Housing Discrimination Complaints: What Landlords Need to Know

No matter what walk of life you come from, you’ll probably be a tenant or a landlord at some point. As a tenant, you must stay on top of security deposits, rent increases, eviction policies as well as a number of state-specific ordinances.

Landlords have a number of responsibilities to handle as well. While every rental agreement may differ, there are a few issues that fall under the umbrella of housing discrimination that all landlords need to know. Today, we’ll go over important housing discrimination complaint facts. If you are a landlord or plan on becoming one, don’t wait until a complaint is filed against you. This quick guide can spare you from a costly housing discrimination complaint and serve as an important component in your overall asset protection strategy.

History of Housing Discrimination Complaints

In order for landlords to protect themselves from housing discrimination complaints, they should become familiar with the laws that govern these complaints. There are two main pieces of legislation that deal with housing discrimination complaints. First, is the Fair Housing Act of 1968. The act, which is also known as Title VIII of the Civil Rights Act of 1968, was created in response to rampant intentional and perhaps unintentional discriminatory housing policies.

These harmful policies went on for decades, harming a number of minorities, especially African Americans. In fact, the Fair Housing Act came on the heels of the assassination of Dr. Martin Luther King Jr. President Lyndon B. Johnson signed the Fair Housing Act as an extension of the protections found in the 1964 Civil Rights Act. On September 13, 1988, the Fair Housing Act was amended to also prohibit discrimination based on family status and disability. These laws were milestone pieces of legislation that were grounded in good motives.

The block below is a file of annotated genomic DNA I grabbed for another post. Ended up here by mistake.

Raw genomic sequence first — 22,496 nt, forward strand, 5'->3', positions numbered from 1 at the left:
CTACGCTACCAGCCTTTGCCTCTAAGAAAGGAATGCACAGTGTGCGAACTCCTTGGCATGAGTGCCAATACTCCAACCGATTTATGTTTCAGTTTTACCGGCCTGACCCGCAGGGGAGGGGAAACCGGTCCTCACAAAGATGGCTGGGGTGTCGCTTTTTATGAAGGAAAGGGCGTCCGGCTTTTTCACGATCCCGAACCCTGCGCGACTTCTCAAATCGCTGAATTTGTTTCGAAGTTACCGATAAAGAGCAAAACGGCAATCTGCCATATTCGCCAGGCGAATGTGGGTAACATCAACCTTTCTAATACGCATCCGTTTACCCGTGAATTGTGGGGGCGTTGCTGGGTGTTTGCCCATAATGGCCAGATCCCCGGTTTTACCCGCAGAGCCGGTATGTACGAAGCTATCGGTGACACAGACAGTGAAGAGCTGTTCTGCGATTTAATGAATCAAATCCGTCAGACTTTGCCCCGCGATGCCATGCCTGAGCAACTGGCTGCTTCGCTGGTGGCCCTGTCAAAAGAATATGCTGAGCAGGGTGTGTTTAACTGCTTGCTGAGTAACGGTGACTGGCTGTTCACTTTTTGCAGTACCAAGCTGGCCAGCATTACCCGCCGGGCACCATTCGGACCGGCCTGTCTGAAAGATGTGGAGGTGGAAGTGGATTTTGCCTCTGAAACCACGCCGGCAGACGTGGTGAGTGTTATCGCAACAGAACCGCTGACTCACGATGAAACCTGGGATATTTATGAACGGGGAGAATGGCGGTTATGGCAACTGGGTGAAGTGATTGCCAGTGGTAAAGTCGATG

However, as is the case with other well intentioned laws they can become overly complex and nuanced. This is why we recommend seeking experienced legal counsel when faced with housing discrimination complaints or tenant eviction cases.

What Does the Fair Housing Act Protect Against?

The Fair Housing Act provides protection for the following protected categories:

  1. Race
  2. Color
  3. Nation of Origin
  4. Religion
  5. Sex
  6. Family Status
  7. Disability

Landlords should keep in mind that disability refers to both mental or physical disability. Also, denying housing to a pregnant woman or a family with small children can be grounds for a discrimination complaint under the family status clause. The Fair Housing Act covers these protected categories not only in the tenant selection process, but throughout the landlord/tenant relationship. For instance, when it comes to renewing a lease, the Fair Housing Act is still applicable.

Avoid Housing Discrimination Complaints in Rental Ads

The rise of digital advertising can be a double edged sword for landlords. While it’s easier to get the word out about your rental units and perhaps cast a wider net of potential tenants, it can also lead to language that can be considered discriminatory. Let’s consider the scenario of a landlord named Rita. Rita has a spectacular piece of waterfront property up for rent. The property has attracted a number of older retired couples in the past. Thus, Rita puts what she thinks is a harmless blurb in an ad stating that retired couples with no children would be given priority in the application process.